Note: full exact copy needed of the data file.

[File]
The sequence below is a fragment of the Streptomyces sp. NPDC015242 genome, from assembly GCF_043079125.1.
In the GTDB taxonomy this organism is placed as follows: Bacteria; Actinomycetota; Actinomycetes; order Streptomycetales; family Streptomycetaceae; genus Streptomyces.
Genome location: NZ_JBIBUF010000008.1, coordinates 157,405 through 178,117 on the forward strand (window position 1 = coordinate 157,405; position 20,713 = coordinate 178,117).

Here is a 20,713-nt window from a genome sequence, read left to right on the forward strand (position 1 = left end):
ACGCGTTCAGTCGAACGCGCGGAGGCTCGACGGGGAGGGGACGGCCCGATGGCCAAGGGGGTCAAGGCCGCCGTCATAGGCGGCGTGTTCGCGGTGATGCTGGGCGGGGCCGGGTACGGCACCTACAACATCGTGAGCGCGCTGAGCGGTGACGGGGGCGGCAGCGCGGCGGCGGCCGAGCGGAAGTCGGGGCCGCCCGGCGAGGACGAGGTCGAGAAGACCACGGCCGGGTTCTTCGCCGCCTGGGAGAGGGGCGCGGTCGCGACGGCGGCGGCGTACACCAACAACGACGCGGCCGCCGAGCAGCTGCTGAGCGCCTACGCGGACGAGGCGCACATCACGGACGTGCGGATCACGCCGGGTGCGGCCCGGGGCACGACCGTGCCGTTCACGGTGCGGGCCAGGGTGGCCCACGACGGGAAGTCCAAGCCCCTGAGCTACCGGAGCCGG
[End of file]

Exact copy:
The sequence below is a fragment of the Streptomyces sp. NPDC015242 genome, from assembly GCF_043079125.1.
In the GTDB taxonomy this organism is placed as follows: Bacteria; Actinomycetota; Actinomycetes; order Streptomycetales; family Streptomycetaceae; genus Streptomyces.
Genome location: NZ_JBIBUF010000008.1, coordinates 157,405 through 178,117 on the forward strand (window position 1 = coordinate 157,405; position 20,713 = coordinate 178,117).

Here is a 20,713-nt window from a genome sequence, read left to right on the forward strand (position 1 = left end):
ACGCGTTCAGTCGAACGCGCGGAGGCTCGACGGGGAGGGGACGGCCCGATGGCCAAGGGGGTCAAGGCCGCCGTCATAGGCGGCGTGTTCGCGGTGATGCTGGGCGGGGCCGGGTACGGCACCTACAACATCGTGAGCGCGCTGAGCGGTGACGGGGGCGGCAGCGCGGCGGCGGCCGAGCGGAAGTCGGGGCCGCCCGGCGAGGACGAGGTCGAGAAGACCACGGCCGGGTTCTTCGCCGCCTGGGAGAGGGGCGCGGTCGCGACGGCGGCGGCGTACACCAACAACGACGCGGCCGCCGAGCAGCTGCTGAGCGCCTACGCGGACGAGGCGCACATCACGGACGTGCGGATCACGCCGGGTGCGGCCCGGGGCACGACCGTGCCGTTCACGGTGCGGGCCAGGGTGGCCCACGACGGGAAGTCCAAGCCCCTGAGCTACCGGAGCCGG